Peat is an organic soil with special management concerns. Physical changes to the landscape (eg. forest clearance or drainage canals) alter the natural dynamics of the water regime and degrade fragile peat soils. Water is the most important element in the conservation of peat deposits. Rainfall is the only water supply to peat lands, whereas drainage and evapotranspiration remove water. It seems like a simple equation to manage, but the difficulties lie in the complexity of hydrological processes.
The peat swamps are waterlogged for most of the year. To make land suitable for agriculture, the water table has to be lowered and maintained at specific heights depending on the crop cultivated. Therefore, water management strategies directed towards reducing negative impacts on the Klias Forest Reserve are also sound practices for the management of neighbouring drainage schemes.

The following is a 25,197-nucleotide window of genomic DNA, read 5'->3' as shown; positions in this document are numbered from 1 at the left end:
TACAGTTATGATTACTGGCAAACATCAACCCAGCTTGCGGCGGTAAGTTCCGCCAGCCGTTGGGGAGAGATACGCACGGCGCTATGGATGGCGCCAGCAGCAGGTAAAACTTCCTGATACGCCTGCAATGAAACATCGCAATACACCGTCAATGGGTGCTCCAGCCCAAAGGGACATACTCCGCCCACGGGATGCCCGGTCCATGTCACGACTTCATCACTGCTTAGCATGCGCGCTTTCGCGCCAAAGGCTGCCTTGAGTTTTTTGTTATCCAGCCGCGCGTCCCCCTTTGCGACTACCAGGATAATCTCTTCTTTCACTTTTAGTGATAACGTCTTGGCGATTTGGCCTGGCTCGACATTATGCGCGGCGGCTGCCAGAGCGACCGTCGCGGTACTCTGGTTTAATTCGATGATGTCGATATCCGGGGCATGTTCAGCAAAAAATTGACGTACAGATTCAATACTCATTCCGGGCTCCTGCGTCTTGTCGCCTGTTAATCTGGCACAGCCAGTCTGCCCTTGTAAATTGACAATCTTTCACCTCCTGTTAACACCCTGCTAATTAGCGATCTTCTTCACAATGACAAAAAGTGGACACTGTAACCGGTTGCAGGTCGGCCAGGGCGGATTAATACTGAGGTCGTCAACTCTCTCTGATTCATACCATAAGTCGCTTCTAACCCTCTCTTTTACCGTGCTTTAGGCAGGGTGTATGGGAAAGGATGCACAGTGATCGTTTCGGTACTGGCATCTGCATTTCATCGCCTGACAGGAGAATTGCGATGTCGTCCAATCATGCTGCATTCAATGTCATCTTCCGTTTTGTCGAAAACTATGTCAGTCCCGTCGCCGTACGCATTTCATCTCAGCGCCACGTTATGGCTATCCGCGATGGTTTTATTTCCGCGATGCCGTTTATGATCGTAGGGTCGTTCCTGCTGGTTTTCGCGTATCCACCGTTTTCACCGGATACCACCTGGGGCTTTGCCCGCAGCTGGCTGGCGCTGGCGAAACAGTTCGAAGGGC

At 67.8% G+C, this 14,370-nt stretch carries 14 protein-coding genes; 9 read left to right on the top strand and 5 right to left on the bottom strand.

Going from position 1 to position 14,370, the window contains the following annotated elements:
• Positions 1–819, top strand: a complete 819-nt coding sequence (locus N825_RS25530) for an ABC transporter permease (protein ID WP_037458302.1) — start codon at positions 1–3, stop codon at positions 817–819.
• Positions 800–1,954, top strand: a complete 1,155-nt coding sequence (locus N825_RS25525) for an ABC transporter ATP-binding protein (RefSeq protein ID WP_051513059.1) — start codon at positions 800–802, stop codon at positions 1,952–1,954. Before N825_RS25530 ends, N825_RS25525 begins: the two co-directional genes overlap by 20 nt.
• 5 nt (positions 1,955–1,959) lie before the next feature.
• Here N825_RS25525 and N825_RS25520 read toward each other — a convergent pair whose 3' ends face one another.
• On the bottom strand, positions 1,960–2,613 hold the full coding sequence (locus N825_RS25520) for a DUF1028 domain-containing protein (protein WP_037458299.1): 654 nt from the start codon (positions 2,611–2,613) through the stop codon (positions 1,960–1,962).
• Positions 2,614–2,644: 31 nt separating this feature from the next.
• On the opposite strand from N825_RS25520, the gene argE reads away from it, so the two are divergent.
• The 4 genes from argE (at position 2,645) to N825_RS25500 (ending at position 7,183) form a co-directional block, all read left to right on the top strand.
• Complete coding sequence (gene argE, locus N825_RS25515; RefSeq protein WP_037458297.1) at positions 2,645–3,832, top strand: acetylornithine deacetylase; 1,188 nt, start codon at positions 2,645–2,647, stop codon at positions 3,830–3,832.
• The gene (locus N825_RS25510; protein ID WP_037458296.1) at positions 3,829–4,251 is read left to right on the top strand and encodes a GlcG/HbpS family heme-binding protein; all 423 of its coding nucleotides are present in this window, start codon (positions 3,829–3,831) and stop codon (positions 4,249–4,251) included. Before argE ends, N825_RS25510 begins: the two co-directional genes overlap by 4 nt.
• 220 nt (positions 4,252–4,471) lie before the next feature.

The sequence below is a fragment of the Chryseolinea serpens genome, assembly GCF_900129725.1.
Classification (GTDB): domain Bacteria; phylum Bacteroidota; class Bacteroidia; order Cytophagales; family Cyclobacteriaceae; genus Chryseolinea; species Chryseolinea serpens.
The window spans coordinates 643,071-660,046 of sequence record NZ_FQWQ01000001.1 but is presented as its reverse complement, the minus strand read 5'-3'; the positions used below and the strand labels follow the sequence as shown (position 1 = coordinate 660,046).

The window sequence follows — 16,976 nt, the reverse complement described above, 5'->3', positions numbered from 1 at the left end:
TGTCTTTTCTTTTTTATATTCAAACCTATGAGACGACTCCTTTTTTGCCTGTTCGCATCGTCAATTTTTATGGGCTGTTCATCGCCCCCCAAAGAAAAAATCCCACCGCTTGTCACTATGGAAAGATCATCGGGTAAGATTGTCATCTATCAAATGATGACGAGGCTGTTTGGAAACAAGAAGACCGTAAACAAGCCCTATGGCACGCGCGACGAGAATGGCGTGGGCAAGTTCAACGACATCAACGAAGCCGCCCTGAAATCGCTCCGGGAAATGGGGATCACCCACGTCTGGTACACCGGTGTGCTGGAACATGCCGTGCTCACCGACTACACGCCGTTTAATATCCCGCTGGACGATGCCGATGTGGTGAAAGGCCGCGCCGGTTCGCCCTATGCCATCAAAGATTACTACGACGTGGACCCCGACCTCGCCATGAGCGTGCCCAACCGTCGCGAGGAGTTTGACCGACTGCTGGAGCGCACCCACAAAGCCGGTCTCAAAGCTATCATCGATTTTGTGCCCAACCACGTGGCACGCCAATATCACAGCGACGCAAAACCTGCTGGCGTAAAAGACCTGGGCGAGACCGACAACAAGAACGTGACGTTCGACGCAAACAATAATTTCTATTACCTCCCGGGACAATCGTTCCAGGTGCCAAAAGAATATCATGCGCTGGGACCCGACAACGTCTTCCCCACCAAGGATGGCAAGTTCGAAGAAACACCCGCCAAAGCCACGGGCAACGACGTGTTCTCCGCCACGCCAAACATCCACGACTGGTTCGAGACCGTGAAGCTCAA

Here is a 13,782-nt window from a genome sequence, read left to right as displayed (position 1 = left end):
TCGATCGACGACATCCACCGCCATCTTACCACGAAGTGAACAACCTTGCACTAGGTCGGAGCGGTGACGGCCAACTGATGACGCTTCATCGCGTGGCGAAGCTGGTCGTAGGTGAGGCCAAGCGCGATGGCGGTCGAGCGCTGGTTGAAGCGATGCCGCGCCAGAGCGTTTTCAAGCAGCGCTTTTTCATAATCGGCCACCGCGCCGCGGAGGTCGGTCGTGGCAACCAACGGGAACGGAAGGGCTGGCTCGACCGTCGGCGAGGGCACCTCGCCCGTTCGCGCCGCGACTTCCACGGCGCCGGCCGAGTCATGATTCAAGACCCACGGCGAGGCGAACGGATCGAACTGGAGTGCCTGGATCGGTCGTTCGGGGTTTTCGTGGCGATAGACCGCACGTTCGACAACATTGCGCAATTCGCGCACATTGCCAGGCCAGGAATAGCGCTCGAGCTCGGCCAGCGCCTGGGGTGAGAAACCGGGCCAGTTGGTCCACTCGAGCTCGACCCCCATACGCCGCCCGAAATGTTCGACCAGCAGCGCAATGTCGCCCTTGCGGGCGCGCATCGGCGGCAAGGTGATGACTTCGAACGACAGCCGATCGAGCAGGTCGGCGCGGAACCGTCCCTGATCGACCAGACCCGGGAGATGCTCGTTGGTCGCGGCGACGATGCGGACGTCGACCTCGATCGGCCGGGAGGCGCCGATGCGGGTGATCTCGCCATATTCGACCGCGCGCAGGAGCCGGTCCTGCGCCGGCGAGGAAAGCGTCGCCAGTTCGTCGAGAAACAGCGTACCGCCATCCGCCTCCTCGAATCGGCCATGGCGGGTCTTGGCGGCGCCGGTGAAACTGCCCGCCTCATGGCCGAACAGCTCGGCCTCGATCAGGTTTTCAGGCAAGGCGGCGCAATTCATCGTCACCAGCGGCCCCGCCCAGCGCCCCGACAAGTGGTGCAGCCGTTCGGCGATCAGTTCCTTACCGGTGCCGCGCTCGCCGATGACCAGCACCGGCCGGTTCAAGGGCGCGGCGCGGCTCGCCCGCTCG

This publication was first produced by Wild Asia in 2005 for the Malaysian Peat Swamp Forest Conservation Project. Contact Us if you would like to purchase a high-resolution copy of the publication. This will be a nominal fee to cover the cost of reproducing the material on DVD, postage and handling charges.